Thunderbolt Vulnerability

This is a bit technical, so I will try to explain it in simple language that most people can understand, and if you want to read the technical detail I will post a link to the research at the end of this blog post.

A lot of PC’s and Laptops (Windows, Mac’s and Linux based machines) support the Thunderbolt protocol, normally as part of a USB Type-C port. This is a rectangular port on the side of your machine with rounded edges, and in all likelihood is where you plug in a docking station, your power adaptor or a video monitor (see the headline picture for an example). Most people don’t know the Thunderbolt capability is there, and if they do they probably don’t know what it is.

A vulnerability has been discovered that exploits a Direct Memory Access (DMA) bug whereby if a device is plugged into this port with malicious code on it, it can exploit the vulnerability and steal information that is currently in memory and/or implant malware into your PC. This could be names, addresses, password, encryption keys – anything in memory at the time. This does require physical access to the machine, so probably not an issue for home users. However, for enterprises this is more of an issue.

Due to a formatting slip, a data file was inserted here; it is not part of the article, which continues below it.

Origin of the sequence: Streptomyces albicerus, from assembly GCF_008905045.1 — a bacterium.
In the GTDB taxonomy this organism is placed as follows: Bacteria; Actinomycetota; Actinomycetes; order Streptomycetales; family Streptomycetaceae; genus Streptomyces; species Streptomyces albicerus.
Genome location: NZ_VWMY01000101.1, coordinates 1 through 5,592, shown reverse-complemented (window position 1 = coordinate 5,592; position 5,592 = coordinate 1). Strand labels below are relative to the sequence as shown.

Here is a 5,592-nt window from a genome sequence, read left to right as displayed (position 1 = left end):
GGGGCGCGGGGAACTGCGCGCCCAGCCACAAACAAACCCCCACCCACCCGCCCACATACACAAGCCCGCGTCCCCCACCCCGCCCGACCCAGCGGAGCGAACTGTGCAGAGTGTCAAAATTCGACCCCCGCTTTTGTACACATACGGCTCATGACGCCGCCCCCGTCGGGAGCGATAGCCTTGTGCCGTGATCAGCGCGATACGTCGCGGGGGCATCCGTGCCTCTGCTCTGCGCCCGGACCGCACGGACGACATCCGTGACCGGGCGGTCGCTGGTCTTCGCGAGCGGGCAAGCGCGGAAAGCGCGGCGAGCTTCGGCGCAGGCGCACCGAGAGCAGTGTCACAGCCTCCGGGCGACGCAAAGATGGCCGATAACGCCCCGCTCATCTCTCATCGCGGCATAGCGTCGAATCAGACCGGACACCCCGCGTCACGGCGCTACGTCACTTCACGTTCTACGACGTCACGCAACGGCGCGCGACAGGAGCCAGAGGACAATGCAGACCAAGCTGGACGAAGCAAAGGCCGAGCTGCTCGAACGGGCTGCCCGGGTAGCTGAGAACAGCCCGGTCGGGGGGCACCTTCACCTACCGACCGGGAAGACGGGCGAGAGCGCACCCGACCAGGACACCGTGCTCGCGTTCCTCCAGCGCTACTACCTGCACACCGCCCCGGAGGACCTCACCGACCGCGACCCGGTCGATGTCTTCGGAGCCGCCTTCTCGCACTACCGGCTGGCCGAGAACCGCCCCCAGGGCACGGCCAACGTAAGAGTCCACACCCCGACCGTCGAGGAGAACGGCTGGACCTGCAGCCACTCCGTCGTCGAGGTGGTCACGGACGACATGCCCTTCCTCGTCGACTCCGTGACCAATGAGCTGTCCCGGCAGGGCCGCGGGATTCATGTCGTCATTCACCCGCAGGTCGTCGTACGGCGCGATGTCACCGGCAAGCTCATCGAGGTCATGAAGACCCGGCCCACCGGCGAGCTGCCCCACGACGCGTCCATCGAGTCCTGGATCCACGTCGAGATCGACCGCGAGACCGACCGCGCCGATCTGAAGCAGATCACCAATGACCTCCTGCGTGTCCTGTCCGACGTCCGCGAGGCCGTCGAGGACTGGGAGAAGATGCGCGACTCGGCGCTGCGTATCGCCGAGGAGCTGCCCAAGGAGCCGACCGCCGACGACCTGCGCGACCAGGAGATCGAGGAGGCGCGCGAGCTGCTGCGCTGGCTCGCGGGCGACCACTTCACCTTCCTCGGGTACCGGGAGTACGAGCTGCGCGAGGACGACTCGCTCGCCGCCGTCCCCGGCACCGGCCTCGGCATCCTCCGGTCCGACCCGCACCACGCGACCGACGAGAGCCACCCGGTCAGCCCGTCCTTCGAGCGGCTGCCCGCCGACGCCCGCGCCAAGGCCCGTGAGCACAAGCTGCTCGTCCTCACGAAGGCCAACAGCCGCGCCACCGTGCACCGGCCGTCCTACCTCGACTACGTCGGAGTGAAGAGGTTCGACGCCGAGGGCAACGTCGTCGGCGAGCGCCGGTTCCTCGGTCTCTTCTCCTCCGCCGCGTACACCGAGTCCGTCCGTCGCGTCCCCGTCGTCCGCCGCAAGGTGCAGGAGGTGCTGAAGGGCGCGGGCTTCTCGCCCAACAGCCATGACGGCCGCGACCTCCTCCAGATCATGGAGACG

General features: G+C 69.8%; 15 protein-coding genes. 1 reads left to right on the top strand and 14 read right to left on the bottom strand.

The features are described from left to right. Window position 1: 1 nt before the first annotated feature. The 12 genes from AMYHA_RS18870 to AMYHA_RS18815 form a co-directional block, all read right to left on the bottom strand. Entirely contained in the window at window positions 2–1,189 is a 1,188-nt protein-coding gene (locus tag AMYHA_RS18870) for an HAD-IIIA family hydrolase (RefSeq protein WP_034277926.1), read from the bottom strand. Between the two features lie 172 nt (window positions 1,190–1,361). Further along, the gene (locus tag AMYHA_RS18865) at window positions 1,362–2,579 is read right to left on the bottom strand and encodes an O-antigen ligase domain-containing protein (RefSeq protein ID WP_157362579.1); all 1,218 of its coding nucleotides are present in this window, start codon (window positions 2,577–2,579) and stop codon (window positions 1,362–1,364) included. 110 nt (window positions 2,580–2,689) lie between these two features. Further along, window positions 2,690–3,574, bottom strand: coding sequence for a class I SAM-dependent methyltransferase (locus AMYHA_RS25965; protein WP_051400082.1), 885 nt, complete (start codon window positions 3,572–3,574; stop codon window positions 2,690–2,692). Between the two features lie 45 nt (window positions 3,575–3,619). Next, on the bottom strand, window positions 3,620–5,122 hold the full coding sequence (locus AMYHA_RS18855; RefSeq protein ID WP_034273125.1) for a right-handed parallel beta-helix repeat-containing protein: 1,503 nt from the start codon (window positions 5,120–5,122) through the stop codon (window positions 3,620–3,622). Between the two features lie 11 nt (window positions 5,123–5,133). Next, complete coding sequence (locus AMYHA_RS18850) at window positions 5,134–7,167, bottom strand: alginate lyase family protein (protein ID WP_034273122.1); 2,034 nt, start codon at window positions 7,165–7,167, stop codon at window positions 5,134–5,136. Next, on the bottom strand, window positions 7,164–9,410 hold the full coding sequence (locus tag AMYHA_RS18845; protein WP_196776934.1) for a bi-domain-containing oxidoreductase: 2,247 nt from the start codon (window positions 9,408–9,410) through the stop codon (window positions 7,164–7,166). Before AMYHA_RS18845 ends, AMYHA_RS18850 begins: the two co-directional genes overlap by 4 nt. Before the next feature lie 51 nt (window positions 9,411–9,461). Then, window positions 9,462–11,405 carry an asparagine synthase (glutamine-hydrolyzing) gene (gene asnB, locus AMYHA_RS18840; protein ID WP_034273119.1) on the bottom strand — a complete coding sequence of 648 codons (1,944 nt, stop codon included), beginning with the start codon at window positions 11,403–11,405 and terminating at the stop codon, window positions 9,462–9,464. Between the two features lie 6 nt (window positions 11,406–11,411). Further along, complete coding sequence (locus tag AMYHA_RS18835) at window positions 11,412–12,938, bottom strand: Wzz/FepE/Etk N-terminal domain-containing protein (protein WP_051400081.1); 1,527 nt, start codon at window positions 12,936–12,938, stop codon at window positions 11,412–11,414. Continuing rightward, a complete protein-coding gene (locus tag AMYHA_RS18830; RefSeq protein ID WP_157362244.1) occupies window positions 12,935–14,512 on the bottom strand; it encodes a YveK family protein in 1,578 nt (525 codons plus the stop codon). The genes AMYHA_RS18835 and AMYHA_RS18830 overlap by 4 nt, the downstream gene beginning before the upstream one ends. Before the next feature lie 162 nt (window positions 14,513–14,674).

The research pointed out that this vulnerability has been patched using the IOMMU (Input–Output Memory Management Unit), but in all but MacOS has not been enabled. I am guessing this will change as a result of this disclosure.

The general advice is that if you don’t need this function, then it is often possible to turn it off in your BIOS. However, for most people a simple awareness of what you are plugging into your PC is sufficient. You should also not leave your PC unattended and especially not switched on (not a possibility in most company environments though).

As a general warning, you should always be wary of plugging in any USB device that you don’t know the origins of. This will normally be a USB Pen Drive, but could easily be a USB based fan or printer. It is generally known that USB Type A/B are vulnerable to malware infected USB devices. As Thunderbolt enabled USB Type-C ports become more widespread, this will become more of an issue on unsupported/unpatched devices.

If you want the full technical detail, you can read the research paper here, and an article over at Bleeping Computer here.

Headline image provided by ShutterStock

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